Saturday, 3 March 2018
Three early Victorian
shopfronts survive on
Rathkeale’s Main Street
Before the snow made it difficult to move beyond Askeaton at the end of this week, I had a working day in Rathkeale earlier this week that allowed me time to enjoy more of the town’s Victorian architectural heritage and legacy.
Three early Victorian houses and shops, with their shopfronts on the south side of Main Street, Rathkeale, are part of the architectural heritage of the town and they show how this was once the most important commercial and market town in West Limerick.
The house on the right in this terrace of three is a three-bay, three-storey house, built around 1840. This house was once in use as shop and it still has a shopfront on the ground floor, and it has lined-and-ruled rendered walls.
The shopfront has timber pilasters flanking the openings, a patterned architrave, a frieze and a cornice. The square-headed opening with a fixed timber window has timber mullions and a cast-iron sill guard. The square-headed door openings to each side have timber panelled doors and overlights, with a fanlight above the door on the left.
Above, the square-headed openings have one-over-one pane timber sliding sash windows. The house has a pitched slate roof with a rendered chimney-stack.
This house, which is one of three buildings of similar size and form, presents a regular and symmetrical façade to the Main Street in Rathkeale. Its architectural heritage merit is further enhanced by the retention of the timber sash windows and by the end chimney-stacks.
The shopfront still has its original design as well as its early glass and fittings.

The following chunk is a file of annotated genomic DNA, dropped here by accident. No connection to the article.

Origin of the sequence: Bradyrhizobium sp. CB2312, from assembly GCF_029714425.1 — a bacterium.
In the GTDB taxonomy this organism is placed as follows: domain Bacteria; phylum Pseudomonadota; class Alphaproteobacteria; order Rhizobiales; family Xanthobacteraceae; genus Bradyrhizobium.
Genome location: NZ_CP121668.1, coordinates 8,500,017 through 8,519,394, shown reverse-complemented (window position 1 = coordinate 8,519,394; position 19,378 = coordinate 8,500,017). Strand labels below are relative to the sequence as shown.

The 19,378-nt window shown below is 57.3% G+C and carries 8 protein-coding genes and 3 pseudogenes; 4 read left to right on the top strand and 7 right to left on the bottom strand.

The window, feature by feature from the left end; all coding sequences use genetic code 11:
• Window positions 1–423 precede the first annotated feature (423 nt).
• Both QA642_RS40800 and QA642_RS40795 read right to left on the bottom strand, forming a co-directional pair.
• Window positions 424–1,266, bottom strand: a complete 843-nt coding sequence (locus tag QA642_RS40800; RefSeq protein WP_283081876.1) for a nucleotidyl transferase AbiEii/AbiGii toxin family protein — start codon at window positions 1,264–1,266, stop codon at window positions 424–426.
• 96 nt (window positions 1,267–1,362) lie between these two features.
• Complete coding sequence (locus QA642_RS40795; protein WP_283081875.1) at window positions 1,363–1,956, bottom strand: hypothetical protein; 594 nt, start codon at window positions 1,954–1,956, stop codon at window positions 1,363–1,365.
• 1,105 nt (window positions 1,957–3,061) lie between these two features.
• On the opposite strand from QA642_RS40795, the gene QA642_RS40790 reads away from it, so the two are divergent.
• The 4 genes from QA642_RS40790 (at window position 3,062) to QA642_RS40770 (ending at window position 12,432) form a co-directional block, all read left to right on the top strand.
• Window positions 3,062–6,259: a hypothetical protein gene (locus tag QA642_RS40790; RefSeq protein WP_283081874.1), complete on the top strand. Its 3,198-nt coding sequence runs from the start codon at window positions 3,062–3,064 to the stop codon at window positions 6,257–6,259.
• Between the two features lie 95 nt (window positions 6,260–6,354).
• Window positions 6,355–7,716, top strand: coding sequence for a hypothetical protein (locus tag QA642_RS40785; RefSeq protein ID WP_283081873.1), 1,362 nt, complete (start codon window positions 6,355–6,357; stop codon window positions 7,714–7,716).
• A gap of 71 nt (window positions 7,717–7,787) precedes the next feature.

The shopfront and house in the centre of this terrace is also a three-bay three-storey house from the same time, and this too retains its shopfront on the ground floor.
The shopfront here also has timber pilasters flanking the openings, and a supporting architrave, frieze and cornice. The square-headed opening has a fixed timber window with timber mullions and a cast-iron sill guard.
The ground floor has square-headed door openings side-by-side with timber panelled doors and over-lights, and one of these doors is incorporated into the former shopfront.
The square-headed openings above have one-over-one pane timber sliding sash windows.
This house too has lined-and-ruled rendered walls and a pitched slate roof with a red-brick chimney-stack.
The third house has lost its original shop window and the timber sliding sash windows on the first and second floors. But it retains the interesting double-door in the shopfront.
These three former shops with their former shopfronts continue to present regular and symmetrical façades on the east end of the Main Street to the street. They retain many details of their original designs and fittings, and they continue to enhance the decorative qualities of the streetscape in Rathkeale.